Humanitarian access in international humanitarian law : the case of Syria and Security Council Resolution 2139 (2014)
Accountability for violations of international humanitarian law : essays in honour of Tim McCormack
New York ; London : Routledge, 2016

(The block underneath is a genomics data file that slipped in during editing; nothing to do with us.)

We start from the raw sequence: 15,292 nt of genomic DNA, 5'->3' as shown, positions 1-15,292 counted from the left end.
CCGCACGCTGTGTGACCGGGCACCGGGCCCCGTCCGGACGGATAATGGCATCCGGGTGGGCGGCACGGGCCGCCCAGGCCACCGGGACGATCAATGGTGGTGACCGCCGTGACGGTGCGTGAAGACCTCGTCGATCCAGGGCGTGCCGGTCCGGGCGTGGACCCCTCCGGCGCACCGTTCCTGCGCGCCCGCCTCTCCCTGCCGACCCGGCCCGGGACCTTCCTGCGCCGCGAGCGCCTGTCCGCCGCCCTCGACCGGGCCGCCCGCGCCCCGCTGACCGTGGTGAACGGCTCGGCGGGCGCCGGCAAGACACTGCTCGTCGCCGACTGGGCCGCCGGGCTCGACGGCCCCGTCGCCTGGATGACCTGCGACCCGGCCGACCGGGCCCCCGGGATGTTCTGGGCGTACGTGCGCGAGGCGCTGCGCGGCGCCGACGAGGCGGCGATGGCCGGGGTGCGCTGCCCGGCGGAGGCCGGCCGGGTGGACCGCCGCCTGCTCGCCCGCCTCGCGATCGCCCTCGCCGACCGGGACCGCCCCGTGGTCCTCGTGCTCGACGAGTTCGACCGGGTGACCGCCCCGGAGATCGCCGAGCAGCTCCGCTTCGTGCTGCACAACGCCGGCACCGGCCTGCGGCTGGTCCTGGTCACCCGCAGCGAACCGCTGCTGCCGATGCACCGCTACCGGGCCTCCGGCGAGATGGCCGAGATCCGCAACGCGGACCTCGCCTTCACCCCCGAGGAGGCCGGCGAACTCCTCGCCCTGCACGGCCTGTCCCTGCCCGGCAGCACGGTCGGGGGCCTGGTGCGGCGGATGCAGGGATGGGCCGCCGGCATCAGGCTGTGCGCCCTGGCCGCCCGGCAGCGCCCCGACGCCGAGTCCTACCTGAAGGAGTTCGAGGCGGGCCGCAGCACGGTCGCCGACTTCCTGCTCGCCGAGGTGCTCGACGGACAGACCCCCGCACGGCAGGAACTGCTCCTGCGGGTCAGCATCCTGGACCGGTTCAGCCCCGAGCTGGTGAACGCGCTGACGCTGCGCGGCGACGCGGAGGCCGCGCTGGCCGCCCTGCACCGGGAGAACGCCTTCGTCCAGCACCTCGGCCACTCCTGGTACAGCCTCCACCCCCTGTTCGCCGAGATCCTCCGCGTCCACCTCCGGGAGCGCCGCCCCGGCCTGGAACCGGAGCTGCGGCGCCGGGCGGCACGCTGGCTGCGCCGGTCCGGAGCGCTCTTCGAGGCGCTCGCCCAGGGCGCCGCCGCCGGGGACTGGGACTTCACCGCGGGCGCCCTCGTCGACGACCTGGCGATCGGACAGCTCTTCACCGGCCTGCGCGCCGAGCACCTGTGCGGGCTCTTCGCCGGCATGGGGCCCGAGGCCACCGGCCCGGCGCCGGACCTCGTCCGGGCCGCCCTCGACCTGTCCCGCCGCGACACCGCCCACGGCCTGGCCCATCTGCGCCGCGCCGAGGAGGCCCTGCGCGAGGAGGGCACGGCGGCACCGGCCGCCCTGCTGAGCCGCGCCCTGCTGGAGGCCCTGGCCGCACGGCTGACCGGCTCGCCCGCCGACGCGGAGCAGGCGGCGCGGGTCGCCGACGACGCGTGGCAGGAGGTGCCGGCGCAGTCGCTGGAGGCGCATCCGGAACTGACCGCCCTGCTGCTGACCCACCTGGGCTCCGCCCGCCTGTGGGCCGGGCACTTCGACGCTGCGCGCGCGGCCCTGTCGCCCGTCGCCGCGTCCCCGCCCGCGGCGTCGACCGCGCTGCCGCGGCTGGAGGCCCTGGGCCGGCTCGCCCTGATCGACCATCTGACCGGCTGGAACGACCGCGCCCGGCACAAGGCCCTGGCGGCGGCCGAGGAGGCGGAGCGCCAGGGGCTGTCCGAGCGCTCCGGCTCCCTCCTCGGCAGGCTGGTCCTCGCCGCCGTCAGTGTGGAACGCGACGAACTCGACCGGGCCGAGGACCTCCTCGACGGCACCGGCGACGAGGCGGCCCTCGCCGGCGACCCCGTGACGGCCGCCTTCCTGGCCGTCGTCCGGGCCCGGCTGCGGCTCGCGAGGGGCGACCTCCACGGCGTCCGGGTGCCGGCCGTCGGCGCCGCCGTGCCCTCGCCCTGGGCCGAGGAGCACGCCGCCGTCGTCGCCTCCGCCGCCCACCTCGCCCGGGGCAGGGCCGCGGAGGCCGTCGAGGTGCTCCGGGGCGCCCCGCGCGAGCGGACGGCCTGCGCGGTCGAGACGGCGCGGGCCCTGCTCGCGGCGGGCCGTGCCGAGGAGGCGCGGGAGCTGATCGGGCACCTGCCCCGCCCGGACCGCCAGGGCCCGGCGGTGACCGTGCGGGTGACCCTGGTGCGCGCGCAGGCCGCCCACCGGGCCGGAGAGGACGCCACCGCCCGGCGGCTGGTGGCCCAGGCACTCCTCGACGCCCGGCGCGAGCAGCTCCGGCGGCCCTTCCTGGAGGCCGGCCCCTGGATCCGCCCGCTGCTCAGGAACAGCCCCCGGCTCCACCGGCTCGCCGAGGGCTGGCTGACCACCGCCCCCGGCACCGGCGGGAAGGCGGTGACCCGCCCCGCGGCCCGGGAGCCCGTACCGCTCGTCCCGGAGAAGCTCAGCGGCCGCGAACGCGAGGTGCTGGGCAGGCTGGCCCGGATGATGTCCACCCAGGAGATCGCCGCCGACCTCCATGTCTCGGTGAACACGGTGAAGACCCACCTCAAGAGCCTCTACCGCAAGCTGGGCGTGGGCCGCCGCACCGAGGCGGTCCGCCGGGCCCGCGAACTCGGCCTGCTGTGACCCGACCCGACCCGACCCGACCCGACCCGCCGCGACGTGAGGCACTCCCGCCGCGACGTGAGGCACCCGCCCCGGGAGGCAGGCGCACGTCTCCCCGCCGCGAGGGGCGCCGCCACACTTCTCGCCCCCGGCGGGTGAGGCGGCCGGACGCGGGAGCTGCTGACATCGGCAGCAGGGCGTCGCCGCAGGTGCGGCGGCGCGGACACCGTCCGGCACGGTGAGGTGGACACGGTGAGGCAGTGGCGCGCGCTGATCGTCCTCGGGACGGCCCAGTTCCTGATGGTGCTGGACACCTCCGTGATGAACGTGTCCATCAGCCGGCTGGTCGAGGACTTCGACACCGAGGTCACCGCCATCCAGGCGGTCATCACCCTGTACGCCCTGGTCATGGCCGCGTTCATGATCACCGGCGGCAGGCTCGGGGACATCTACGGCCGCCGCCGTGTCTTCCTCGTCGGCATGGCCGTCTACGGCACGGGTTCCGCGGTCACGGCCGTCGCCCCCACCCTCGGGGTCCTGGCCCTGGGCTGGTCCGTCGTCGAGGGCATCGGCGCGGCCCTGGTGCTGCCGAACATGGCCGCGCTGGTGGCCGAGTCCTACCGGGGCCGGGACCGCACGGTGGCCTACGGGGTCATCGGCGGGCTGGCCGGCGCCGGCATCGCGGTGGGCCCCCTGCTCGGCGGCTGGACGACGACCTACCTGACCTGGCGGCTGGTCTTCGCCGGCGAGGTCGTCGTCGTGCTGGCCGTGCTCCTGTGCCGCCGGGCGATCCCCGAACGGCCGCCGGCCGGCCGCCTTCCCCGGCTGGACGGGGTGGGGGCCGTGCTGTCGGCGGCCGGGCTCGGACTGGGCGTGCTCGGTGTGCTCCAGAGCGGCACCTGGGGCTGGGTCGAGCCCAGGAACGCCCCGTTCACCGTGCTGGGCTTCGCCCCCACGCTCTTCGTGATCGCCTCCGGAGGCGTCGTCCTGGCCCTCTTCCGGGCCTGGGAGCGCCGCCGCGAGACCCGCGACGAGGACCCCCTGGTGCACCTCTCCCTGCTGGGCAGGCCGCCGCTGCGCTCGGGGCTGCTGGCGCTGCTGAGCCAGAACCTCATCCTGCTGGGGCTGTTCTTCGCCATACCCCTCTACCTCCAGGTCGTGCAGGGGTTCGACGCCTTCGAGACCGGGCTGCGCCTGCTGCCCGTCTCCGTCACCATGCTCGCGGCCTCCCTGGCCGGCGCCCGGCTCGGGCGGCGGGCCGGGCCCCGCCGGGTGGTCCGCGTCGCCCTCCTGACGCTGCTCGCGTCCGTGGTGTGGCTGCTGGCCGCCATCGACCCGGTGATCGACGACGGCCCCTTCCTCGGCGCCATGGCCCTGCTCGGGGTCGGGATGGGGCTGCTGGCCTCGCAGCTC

Phoebe Wynn-Pope examines the concept of humanitarian assistance in the context of the ongoing Syrian conflict. This chapter draws attention to the poignancy of this conflict in which approximately 100,000 civilians have been killed since hostilities began in 2011, and which resulted in humanitarian disaster of catastrophic proportions, leaving more than 9,5 million people in need of assistance, and creating more than 2,5 million refugees and more than 6,5 million internally displaced people. Wynn-Pope considers the obligations on parties to a conflict to provide for the need of the civilian population and to allow access to humanitarian agencies providing assistance. She contends that the international community has been ineffective in the face of severe human suffering in Syria where humanitarian access has been particularly restricted. She also reviews and considers the impact of the United Nations Security Council Resolution 2139 of 22 February 2014 demanding humanitarian access and explores the question of whether the denial of humanitarian assistance judiciable at the ICC.
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